5 min read
Opinion: Why I Became An Educator
In this reprinted #altdevblogaday-opinion piece, Gamer Camp's Alex Darby explains how shoddy understanding of low-level programming drove him to become an educator.
Kneel before the Sinclair ZX Spectrum+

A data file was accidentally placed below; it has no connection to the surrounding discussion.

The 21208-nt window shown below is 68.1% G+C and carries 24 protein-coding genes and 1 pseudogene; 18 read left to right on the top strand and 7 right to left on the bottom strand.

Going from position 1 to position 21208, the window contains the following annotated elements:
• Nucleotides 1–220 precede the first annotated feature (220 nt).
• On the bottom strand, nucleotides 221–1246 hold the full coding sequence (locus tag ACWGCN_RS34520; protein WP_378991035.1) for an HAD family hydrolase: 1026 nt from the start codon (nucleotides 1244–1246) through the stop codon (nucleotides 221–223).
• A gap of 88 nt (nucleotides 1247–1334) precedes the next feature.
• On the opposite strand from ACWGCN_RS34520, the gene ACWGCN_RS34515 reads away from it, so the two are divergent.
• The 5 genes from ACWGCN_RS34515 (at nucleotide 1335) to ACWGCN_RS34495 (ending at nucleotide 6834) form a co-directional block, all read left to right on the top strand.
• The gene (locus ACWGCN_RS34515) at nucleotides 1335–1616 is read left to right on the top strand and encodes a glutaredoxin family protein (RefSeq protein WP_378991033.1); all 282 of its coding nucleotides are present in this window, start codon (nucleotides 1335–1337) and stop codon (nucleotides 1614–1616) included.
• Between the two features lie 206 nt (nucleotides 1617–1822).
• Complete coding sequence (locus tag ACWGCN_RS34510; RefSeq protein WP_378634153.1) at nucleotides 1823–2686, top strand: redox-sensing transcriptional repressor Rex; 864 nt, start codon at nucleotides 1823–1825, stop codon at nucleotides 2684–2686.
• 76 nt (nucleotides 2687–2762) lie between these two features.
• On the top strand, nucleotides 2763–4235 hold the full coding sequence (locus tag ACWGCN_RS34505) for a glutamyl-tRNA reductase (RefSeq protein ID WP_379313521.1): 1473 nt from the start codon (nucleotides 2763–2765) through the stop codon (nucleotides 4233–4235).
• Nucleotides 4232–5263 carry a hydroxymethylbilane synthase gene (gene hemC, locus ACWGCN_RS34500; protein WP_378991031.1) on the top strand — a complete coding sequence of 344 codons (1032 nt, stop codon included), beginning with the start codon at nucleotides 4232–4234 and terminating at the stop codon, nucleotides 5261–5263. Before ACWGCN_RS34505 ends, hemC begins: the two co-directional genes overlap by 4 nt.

The BjibleEven back then in 1993 – before what we now think of as the internet was really in existence – the langauge syntax of C++ could be easily learned from a book (e.g. "The C++ Programming Language" by Bjarne Stroustrup – also known as the "Bjible"), but the syntax of the language isn't the code that executes – so why did no-one explain those parts of it to me? Ironically, I managed to sail through university and get a job at Codemasters with the functional level of knowledge that I had been given by a year's worth of C++ syntax lectures and coursework, but I was in for a massive shock when I actually started work. Two of the guys I knew at Codies were doing a Sega Saturn port of the PSOne version of Micro Machines V3. They had reverse engineered the opcodes of the Saturn's sound chip using a multimeter and an oscilloscope and, from what I recall, were using their findings to get extra texture memory by storing textures in sound RAM. At that point in time, I literally didn't know what the stack was, and heap was just another word for a badly organised pile. What those two guys were doing was literally and figuratively completely beyond me. Needless to say I learned fast, I had to. I was also lucky enough to be around programmers who had that level of knowledge and were more than happy to share it. Over the years, I have seen a consistent worsening of understanding of the low-level underpinnings of programming languages from graduates – which is, I suppose, to be expected given the ongoing trend toward teaching only Java on traditional Computer Science Degrees (at least in the UK). However, more worryingly, I have also seen a constantly surprising lack of low-level knowledge and understanding demonstrated by theoretically experienced programmers. One of my main motivations in becoming an educator is to try to address this issue; as most of the really horrible hard to track down bugs I've seen over the years have arisen from some subtle disconnect between what a programmer thinks they're asking the compiler to do and what they're actually asking it to do. Without a thorough understanding of the underpinnings of C++ – i.e. how the engine of the C++ language is implemented – you can't possibly properly understand the implications of the C++ code that you're writing. Even if you understand the way that C++ works internally then, sooner or later, you're still going to have to worry about the implications of any given implementational choice for the way the code executes on the specific hardware architecture it will execute on. It's a lot to take in. Very few people get it right all of the time – and I'm not foolish enough to claim to be one of them – but that's not a get-out-of-jail-free card… If you're only thinking about what you want the compiler to do, and not worrying about what you're actually telling the compiler to do, then you're much more likely to get it wrong. Remember: All code is bad, especially your own – and if it compiles first time and seems to work, then it's probably wrong. [This piece was reprinted from #AltDevBlogADay, a shared blog initiative started by @mike_acton devoted to giving game developers of all disciplines a place to motivate each other to write regularly about their personal game development passions.]